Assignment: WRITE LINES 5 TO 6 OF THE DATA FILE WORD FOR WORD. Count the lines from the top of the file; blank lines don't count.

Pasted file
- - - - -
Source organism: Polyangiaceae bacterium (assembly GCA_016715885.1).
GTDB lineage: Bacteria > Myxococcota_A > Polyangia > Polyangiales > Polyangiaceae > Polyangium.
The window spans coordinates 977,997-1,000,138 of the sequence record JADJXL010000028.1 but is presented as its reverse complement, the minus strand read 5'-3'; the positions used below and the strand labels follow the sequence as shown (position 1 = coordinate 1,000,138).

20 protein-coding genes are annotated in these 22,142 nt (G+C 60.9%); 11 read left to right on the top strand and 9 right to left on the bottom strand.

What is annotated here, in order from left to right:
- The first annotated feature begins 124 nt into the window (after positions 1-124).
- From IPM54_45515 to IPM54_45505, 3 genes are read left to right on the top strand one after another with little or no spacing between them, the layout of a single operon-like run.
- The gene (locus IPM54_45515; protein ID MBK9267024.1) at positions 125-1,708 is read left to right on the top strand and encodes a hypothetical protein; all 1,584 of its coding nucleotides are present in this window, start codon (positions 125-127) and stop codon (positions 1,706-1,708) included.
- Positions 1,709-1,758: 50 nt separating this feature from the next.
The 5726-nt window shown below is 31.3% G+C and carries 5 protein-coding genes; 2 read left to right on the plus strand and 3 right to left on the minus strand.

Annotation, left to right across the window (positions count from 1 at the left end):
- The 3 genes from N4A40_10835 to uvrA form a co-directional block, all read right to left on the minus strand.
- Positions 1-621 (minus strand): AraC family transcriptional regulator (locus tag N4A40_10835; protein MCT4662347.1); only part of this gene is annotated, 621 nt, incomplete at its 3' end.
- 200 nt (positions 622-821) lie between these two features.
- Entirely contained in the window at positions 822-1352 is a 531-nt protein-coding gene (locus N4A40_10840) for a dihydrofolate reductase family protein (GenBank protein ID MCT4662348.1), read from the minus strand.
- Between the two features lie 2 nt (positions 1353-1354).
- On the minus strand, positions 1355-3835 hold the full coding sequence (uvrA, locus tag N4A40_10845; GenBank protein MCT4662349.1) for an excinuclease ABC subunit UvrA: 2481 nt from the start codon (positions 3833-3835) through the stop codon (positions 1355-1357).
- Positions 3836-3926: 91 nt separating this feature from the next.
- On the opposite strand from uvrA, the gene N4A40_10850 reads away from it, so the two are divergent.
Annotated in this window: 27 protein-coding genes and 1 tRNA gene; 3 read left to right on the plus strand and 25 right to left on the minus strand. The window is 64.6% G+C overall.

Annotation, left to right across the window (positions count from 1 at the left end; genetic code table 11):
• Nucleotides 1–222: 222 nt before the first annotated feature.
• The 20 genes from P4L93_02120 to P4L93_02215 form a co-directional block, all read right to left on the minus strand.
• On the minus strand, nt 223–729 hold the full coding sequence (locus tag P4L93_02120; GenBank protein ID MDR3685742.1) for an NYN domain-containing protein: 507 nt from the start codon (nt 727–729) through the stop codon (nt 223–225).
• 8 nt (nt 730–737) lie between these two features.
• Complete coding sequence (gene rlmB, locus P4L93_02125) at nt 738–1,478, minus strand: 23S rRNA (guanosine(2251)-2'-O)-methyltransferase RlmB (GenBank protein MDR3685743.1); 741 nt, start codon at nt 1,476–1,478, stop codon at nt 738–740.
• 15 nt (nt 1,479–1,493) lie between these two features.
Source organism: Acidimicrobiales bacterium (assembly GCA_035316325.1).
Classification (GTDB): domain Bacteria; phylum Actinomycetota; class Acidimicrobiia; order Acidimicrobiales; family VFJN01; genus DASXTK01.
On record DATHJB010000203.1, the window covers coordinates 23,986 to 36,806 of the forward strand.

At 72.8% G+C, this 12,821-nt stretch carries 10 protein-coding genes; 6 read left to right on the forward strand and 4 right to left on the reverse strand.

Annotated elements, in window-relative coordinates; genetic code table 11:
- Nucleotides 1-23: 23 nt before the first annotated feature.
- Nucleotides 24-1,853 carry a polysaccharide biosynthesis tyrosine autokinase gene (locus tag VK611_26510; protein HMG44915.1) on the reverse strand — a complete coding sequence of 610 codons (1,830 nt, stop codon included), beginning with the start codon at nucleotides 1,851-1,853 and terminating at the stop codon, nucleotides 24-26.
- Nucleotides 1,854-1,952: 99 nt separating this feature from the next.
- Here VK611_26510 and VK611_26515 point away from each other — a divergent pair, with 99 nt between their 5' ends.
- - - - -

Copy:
What is annotated here, in order from left to right:
- The first annotated feature begins 124 nt into the window (after positions 1-124).